Dead, dehumanised: coffins readied in Palermo for victims of another migrant tragedy earlier in June. Lucio Ganci / Demotix. All rights reserved.
The arrival of spring in the Mediterranean heralded a surge in the number of migrants risking their lives in fragile and overcrowded boats, making the journey from north Africa to Europe in search of a better life. Unfortunately, the Mediterranean crossing is also synonymous with death, as illustrated by the tragic example of 17 migrants who drowned whilst attempting to reach the Italian island of Lampedusa.
A central hub along the migration trail is Libya. After the 2011 uprising, the country resumed its position as a key destination and transit country for refugees and economic migrants from north Africa, sub-Saharan Africa and the Middle East. While many are fleeing destitution, conflict and human-rights abuses, their uniform objective is to reach Europe. But before they can begin their journey across the Mediterranean, they must first survive Libya’s migrant trap.
In May 2013, Libya passed its Political Isolation Law (PIL), similar to de-Baathification in post-Saddam Iraq, disqualifying anyone involved in the Gaddafi regime from working within the new government. With a shortage of political leaders and qualified professionals, the law has rendered it impossible for the government to build viable state institutions and implement laws necessary for Libya’s transition from authoritarian to democratic rule.
The inability of the government to construct a functioning police and military has left the country on the verge of collapse. The gun is now the symbol of power in Libya, with militia groups who rose up during the revolution filling the security vacuum.
In their role as Libya’s de facto power brokers, militias have arrogated to themselves responsibility for ridding the country of unwanted migrants. Driven by their assumed “national duty”, they have arrested thousands of predominantly black migrants—often at the end of the barrel of a gun.
Arrests can take place anywhere and those without “proper documentation” are transferred to government and militia-controlled detention centres, where they are held indefinitely until their fate is decided. Between 4,000 and 6,000 migrants are estimated to be detained in Libya at any time.
Upon entry to the centres, such as the notorious Abu Salim prison and the underground tunnels of Tripoli zoo, migrants are screened for HIV, hepatitis and tuberculosis. The sick are immediately deported. The rest are quickly weakened by regular beatings, inadequate sanitary facilities and lack of food and drinking water, with some detainees in Abu Salim reduced to drinking toilet water. Although ill-health spreads as a consequence, many migrants are denied adequate medical care due to budget restraints and xenophobia—especially towards black Africans, viewed (perversely) as inherent carriers of disease.
Without access to consular assistance, the detainees have no idea what their fate will be or when it will arrive. The most likely result is deportation: in 2013 Libya deported 25,000 migrants, mainly to Niger and Chad.
In the absence of a national asylum system, and having failed to sign the 1951 Refugee Convention, Libya has been free to carry out makeshift policies which discriminate against sub-Saharan Africans in need of protection. The authorities have welcomed Syrians, who are free to register as asylum-seekers, permitting them access to public services. But Amnesty International has reported that asylum-seekers from sub-Saharan Africa have largely been denied this opportunity, thus increasing their chances of detention. Unfounded allegations of black mercenaries fighting on behalf of Colonel Gaddafi during the uprising have led Libyans to perceive sub-Saharan Africans as a threat to national security, fuelling the drive by militias to arrest black migrants.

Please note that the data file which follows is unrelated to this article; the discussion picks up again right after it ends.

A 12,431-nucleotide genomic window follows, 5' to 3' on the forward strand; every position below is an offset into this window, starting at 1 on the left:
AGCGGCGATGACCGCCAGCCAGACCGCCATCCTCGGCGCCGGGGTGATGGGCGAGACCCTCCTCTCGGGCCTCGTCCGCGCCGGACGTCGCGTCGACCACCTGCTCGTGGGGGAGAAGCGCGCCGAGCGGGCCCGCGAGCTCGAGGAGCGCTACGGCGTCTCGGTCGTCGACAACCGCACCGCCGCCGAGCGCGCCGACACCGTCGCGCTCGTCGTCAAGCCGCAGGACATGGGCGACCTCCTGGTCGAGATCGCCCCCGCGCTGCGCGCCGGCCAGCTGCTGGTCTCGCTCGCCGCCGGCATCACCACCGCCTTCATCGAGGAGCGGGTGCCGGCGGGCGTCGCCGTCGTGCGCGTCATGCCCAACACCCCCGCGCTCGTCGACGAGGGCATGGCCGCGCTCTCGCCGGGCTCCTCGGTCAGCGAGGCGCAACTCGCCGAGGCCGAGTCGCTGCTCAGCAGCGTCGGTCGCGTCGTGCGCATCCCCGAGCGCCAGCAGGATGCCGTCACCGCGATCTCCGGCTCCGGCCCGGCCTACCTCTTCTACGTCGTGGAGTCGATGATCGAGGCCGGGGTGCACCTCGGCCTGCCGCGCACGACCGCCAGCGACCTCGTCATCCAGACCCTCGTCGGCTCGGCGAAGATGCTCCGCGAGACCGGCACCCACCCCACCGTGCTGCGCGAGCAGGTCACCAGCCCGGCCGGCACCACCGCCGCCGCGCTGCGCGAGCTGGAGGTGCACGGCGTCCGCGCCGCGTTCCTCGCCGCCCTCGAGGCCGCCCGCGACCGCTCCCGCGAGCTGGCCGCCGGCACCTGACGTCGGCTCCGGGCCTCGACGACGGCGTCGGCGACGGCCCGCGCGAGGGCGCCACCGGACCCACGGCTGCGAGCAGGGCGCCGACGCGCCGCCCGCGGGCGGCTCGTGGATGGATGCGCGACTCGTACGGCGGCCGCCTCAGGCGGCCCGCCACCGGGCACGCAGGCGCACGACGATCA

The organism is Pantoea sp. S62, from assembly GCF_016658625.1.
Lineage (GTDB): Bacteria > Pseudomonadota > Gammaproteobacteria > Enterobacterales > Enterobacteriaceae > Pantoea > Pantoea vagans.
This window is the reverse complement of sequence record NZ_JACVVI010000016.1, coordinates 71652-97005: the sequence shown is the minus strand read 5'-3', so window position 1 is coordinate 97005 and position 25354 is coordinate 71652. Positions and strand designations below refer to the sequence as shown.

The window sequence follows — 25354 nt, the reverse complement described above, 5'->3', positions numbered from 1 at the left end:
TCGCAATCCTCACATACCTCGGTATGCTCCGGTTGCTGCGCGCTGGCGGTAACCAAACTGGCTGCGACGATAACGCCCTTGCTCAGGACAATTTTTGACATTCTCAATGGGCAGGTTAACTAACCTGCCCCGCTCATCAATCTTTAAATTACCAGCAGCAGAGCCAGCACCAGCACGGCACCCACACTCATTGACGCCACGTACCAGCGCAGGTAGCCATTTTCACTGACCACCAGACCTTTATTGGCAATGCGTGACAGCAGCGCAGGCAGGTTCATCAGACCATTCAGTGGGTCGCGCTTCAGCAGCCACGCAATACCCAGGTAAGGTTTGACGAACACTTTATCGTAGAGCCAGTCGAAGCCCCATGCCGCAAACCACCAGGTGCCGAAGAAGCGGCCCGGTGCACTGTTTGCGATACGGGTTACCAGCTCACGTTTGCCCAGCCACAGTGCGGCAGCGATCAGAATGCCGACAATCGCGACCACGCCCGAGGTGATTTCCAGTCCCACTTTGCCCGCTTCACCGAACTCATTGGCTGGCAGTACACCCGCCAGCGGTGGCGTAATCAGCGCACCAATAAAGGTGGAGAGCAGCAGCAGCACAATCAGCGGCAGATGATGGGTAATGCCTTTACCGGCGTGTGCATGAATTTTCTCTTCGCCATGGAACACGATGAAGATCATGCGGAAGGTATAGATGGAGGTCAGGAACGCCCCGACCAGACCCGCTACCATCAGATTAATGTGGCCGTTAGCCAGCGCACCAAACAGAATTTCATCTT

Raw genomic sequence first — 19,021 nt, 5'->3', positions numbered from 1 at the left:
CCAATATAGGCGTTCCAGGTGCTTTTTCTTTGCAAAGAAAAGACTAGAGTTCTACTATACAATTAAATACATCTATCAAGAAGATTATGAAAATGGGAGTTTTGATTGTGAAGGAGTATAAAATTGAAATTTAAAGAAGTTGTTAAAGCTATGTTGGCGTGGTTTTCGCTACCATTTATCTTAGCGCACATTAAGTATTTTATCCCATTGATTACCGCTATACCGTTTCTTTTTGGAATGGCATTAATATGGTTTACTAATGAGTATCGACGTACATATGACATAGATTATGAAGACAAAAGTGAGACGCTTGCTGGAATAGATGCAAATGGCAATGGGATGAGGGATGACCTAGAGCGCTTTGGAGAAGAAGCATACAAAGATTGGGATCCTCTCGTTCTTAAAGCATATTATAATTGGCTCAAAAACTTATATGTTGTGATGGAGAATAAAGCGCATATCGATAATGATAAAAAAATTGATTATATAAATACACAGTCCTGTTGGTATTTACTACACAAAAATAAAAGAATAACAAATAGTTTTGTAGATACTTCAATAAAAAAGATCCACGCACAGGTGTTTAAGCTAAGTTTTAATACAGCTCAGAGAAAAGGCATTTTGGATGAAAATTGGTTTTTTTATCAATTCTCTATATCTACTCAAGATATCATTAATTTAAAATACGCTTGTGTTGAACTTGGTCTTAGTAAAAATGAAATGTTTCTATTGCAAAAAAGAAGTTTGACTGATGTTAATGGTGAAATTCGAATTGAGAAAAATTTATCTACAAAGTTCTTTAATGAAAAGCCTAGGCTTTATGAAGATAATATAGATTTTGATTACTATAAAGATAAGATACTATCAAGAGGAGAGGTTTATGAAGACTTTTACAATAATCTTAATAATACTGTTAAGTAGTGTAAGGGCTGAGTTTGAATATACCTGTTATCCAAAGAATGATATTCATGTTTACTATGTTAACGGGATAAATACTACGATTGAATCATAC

Libya’s transitional phase has been marred by political ineptitude and rogue violence, which have created the conditions for the abuse of migrants and asylum-seekers. Libya needs to protect the rights of its foreign nationals by implementing a migration policy consistent with international standards.
The inability of the government to construct a functioning police and military has left the country on the verge of collapse.
First, it must disable the Political Isolation Law, which undermines national reconciliation, derails democratisation, destabilises security and causes the collapse of numerous state functions and public services. Libya would be better served by adopting a reconciliatory system, similar to the Islamic teaching of tawba, which would facilitate the return of some Gaddafi bureaucrats to government positions. Their political expertise would help secure the rule of law, a precondition of political reform.
Libya must also recognise that its detain-and-deport policy is counter-productive in a country suffering from a labour shortage. Before the uprising, there were an estimated two million foreign workers in Libya, representing about a third of the workforce. Many were undocumented migrants who filled a gap at the lower end of the labour market, working in Libya’s oil fields and on construction sites. Persistent instability has left only half a million.
It would be in Libya’s interest to provide work permits and visas to migrants needed to help return oil production to pre-conflict levels and to assist in the reconstruction of Libya, whose war-torn infrastructure offers rich opportunities to investors. By ending the persecution of its migrant population, Libya might just be able to restart its economy and realise the goals of its revolution.